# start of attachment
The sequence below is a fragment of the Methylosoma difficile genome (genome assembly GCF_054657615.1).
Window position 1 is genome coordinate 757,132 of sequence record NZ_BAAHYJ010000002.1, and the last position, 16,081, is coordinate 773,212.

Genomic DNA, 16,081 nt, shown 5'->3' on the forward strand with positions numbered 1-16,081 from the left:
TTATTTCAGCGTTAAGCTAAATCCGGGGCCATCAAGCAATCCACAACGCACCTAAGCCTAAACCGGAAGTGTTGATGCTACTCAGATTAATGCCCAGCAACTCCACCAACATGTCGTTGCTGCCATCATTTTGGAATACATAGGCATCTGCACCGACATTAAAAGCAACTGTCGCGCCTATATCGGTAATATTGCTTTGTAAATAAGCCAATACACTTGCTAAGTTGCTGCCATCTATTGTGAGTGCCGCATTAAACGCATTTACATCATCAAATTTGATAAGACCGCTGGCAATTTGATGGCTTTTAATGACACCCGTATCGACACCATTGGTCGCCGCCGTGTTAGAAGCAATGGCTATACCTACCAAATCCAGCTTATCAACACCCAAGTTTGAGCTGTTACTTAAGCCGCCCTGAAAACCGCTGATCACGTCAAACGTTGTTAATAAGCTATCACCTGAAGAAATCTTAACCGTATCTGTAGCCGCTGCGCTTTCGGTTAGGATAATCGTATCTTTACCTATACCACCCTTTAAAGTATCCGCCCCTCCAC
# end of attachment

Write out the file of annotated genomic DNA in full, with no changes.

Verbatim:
The sequence below is a fragment of the Methylosoma difficile genome (genome assembly GCF_054657615.1).
Window position 1 is genome coordinate 757,132 of sequence record NZ_BAAHYJ010000002.1, and the last position, 16,081, is coordinate 773,212.

Genomic DNA, 16,081 nt, shown 5'->3' on the forward strand with positions numbered 1-16,081 from the left:
TTATTTCAGCGTTAAGCTAAATCCGGGGCCATCAAGCAATCCACAACGCACCTAAGCCTAAACCGGAAGTGTTGATGCTACTCAGATTAATGCCCAGCAACTCCACCAACATGTCGTTGCTGCCATCATTTTGGAATACATAGGCATCTGCACCGACATTAAAAGCAACTGTCGCGCCTATATCGGTAATATTGCTTTGTAAATAAGCCAATACACTTGCTAAGTTGCTGCCATCTATTGTGAGTGCCGCATTAAACGCATTTACATCATCAAATTTGATAAGACCGCTGGCAATTTGATGGCTTTTAATGACACCCGTATCGACACCATTGGTCGCCGCCGTGTTAGAAGCAATGGCTATACCTACCAAATCCAGCTTATCAACACCCAAGTTTGAGCTGTTACTTAAGCCGCCCTGAAAACCGCTGATCACGTCAAACGTTGTTAATAAGCTATCACCTGAAGAAATCTTAACCGTATCTGTAGCCGCTGCGCTTTCGGTTAGGATAATCGTATCTTTACCTATACCACCCTTTAAAGTATCCGCCCCTCCAC